One Girl Scout Troop Flees an Alligator in Hot Pursuit in Houston Area Lake

Anna Garrison - Author

Sep. 14 2023, Updated 4:58 p.m. ET

Alligator lurks in a bog
Source: iStock

The devastating effects of both global warming and deforestation have continued to drive animals closer to the paths of humans and vice versa. From surfboard-stealing otters to harrowing encounters with bears, it seems like more and more news stories about close encounters are cropping up as different species are pushed together.

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On Sept. 13, 2023, a Girl Scout troop on a camping trip at Raven Lake in Huntsville State Park, near Houston, Texas, had a terrifying run-in with an alligator that pursued them across a lake. Here's what you need to know about the incident: if the girls are okay and what you should do if you come across a reptilian creature yourself.

Alligator sleeping on a log in the swamp.
Source: iStock
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In a surprise encounter, an alligator chases a group of children across a Houston area lake.

On Sept. 13, 2023, a local Girl Scout troop was camping at Huntsville State Park when they decided to swim and learn how to fish. Unfortunately, they weren't the only ones taking a swim that day. According to Fox 26 Houston, viral cellphone footage showed a scene straight out of a horror movie: a large alligator swimming towards the group of campers. Parents, seeing the creature, rushed in to help.

Thankfully, all the children were pulled to safety after a near-miss with a young person who jumped off the dock. "The gator was definitely aiming for her," David Siljeg told FOX 26 Houston. "It was like a movie scene, but real."

Noel Garcia, another citizen who rushed in to help get children out of the water, told the outlet there was a rope in the water that may have stalled the alligator's attack. "It wasn’t the best feeling," said Garcia. "Luckily, the rope was there to distract him."

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The scouts themselves were shaken and have mixed feelings about returning to the water. Troop member Erin White told Click 2 Houston, "I was close enough to get hurt. And I didn’t even know it was there. So I should probably focus on my surroundings more." The alligator, which the troop nicknamed "Karen," prompted park police officers to close the lake for the rest of the day.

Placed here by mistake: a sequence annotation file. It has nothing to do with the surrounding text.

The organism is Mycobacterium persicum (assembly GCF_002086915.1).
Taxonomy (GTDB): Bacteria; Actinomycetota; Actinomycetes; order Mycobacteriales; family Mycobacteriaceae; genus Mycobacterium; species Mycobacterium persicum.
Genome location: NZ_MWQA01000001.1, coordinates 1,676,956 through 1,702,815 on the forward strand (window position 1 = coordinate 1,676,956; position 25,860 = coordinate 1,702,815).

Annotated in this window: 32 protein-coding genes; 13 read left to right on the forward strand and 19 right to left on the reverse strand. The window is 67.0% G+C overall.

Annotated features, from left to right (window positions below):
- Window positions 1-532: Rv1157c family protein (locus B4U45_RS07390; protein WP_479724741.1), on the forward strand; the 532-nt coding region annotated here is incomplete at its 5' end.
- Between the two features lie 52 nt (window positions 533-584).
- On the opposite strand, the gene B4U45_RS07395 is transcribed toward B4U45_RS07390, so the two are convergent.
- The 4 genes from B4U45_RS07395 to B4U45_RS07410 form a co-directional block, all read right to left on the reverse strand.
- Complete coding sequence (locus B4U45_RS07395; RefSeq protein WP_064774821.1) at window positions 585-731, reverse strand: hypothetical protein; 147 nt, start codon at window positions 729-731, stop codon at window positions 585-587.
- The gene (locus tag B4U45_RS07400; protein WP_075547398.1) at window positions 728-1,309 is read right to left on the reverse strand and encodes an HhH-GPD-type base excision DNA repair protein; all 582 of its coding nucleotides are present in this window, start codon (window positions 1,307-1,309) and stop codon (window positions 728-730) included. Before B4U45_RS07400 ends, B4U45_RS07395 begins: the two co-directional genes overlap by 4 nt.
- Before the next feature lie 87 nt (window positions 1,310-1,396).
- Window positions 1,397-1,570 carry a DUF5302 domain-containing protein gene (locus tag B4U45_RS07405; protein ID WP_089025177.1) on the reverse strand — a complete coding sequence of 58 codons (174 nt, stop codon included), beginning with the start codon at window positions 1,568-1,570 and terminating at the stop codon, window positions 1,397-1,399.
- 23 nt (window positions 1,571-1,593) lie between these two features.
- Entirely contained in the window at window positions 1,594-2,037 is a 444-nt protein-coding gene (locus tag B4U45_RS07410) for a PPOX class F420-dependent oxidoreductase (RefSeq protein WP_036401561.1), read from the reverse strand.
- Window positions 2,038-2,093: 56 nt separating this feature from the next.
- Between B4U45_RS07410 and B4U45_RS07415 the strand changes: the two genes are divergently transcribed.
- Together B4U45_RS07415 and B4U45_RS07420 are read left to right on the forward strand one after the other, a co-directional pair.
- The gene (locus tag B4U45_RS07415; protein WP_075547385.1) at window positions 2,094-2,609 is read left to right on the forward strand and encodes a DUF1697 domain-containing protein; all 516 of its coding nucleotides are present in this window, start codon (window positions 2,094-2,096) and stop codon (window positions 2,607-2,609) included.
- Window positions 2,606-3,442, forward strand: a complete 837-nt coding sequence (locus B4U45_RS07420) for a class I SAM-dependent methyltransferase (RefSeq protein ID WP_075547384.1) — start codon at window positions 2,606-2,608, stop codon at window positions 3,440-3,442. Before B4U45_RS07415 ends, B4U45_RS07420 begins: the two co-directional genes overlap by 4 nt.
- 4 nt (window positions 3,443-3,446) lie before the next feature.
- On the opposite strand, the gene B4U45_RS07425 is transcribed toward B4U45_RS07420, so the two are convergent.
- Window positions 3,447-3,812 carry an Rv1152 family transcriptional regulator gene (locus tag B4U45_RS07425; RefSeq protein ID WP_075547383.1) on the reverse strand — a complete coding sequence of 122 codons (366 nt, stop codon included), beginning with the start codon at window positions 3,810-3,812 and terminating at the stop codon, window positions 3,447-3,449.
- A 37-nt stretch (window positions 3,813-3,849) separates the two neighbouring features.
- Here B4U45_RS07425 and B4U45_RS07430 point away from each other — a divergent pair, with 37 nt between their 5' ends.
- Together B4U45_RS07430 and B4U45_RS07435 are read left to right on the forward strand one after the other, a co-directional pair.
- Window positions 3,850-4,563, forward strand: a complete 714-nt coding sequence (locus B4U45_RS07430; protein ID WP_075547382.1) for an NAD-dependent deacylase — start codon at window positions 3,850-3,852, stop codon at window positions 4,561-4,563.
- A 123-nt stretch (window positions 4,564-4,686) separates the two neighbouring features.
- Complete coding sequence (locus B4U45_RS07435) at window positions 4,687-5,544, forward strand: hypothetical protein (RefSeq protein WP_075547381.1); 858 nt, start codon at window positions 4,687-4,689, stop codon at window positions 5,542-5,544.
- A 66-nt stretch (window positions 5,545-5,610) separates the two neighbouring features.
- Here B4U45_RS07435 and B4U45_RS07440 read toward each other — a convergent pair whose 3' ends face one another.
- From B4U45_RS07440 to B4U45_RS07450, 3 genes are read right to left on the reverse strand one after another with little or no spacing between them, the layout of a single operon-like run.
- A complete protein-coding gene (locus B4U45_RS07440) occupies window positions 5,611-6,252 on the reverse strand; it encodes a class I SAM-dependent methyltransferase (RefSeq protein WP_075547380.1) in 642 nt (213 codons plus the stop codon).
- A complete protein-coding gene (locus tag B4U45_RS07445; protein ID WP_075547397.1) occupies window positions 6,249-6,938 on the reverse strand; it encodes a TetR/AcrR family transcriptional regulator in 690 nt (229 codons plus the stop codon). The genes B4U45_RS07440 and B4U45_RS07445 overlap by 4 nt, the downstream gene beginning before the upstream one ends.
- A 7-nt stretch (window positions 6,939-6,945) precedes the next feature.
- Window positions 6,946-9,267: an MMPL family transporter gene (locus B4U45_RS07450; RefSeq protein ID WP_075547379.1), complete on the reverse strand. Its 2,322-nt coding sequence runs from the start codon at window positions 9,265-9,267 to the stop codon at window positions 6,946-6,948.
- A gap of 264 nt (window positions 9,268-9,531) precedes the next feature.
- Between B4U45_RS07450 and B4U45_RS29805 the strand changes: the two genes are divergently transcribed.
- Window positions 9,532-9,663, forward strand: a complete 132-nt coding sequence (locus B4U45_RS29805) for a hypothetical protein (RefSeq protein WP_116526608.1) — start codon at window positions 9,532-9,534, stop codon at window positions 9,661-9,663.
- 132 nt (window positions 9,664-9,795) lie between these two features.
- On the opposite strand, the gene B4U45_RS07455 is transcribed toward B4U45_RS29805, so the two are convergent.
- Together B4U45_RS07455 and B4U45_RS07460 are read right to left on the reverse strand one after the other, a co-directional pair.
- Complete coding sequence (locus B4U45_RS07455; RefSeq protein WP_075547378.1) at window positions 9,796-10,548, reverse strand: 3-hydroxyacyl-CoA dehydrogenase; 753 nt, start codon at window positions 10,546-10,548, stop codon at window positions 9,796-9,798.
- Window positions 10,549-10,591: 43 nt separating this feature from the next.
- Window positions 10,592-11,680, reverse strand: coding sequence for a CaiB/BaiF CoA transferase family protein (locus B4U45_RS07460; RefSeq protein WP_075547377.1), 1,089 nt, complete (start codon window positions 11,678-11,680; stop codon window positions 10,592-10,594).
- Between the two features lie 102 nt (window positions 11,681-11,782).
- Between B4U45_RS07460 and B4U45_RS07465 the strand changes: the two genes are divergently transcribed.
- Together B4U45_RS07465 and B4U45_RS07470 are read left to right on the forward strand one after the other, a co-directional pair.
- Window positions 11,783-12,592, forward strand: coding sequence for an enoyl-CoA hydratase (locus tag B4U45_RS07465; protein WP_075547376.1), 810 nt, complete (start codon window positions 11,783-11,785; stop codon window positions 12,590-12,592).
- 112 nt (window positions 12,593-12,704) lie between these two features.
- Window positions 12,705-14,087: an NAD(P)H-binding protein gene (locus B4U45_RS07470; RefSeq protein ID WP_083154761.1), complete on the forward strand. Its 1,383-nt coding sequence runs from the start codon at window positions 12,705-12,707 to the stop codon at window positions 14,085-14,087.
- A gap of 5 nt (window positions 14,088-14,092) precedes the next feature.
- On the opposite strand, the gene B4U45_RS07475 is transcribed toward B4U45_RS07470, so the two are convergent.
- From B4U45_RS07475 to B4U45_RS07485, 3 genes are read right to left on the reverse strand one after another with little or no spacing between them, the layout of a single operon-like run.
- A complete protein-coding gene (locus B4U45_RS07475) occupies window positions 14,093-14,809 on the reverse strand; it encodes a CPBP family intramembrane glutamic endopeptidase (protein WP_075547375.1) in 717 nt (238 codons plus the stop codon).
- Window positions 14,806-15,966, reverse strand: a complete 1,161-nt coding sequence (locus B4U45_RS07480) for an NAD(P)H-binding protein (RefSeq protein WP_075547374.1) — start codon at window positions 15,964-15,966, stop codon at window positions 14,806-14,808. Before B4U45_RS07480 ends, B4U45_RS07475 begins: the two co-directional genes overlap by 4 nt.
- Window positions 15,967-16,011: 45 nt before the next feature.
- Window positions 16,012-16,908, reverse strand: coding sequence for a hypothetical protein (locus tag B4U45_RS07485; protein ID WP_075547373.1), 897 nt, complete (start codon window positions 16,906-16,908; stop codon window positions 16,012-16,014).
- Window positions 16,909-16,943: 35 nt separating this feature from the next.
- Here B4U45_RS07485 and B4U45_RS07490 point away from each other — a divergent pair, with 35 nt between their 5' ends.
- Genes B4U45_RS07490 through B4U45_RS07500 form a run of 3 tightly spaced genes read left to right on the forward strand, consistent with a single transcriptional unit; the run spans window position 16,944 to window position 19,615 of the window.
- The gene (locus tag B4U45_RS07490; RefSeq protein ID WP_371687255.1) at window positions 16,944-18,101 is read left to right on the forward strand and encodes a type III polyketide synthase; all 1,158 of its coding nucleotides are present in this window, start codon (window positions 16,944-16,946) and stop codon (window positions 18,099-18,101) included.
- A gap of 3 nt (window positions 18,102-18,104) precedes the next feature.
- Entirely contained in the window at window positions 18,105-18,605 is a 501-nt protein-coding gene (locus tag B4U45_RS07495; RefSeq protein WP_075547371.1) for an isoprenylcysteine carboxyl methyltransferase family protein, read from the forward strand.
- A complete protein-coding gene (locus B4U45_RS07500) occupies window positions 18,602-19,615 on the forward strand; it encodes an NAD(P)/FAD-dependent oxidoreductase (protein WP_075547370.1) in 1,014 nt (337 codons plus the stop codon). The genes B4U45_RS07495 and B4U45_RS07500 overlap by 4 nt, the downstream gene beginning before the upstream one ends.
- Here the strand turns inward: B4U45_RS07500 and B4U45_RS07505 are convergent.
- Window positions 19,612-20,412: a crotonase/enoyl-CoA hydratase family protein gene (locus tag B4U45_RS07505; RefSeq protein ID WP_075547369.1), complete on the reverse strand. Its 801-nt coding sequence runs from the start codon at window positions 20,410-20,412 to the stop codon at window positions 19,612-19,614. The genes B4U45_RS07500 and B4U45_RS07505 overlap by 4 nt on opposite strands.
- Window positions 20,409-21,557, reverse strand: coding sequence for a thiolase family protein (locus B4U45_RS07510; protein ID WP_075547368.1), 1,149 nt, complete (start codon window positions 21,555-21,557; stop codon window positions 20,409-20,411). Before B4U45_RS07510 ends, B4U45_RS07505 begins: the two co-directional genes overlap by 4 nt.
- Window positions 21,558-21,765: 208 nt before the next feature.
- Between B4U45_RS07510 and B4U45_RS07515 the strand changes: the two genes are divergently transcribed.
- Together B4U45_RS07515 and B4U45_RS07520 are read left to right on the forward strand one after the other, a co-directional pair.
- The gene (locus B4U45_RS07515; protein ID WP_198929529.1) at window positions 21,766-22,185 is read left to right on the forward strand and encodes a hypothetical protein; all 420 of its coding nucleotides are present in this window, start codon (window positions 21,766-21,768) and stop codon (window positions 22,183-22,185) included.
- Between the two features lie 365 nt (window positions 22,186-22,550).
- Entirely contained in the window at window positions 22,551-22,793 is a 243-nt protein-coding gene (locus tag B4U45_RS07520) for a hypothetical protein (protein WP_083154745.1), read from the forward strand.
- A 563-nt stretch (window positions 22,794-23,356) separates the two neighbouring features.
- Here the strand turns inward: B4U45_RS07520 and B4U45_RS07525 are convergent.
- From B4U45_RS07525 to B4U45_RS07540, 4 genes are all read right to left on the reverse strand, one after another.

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A spokesperson for the Texas Parks and Wildlife Department (TPWD) told Click 2 Houston that the state has previously removed "nuisance alligators" from the state park in the past, and they are currently evaluating if "Karen" will also require removal.

Alligator swimming in the lake.
Source: iStock
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The TPWD representative also told the outlet that they are planning additional signage warning of alligators in the area in addition to previous existing signage. "There is current signage in place in English and Spanish to assist with educating our visitors of the are alligators in the area," the spokesperson relayed.

Additionally, the park hosts "gator talks" with a park ranger every weekend to educate visitors about the reptiles with which they share their park.

Here's what you should do if you see an alligator in your area.

According to the Texas Parks and Wildlife website, there are a few steps you should take if you encounter an alligator — whether you're at the lake, in your backyard, or hiking.

  • If you come face to face with an alligator, back away slowly. While it is uncommon for wild alligators to chase people, they can run up to 35 mph.
  • Make sure your pet is on a leash — alligators may see your furry friend as an easy food source.
  • Do not attempt to move, harass, or provoke alligators.
  • Don't feed or entice alligators — this can lead to them becoming "nuisance alligators."
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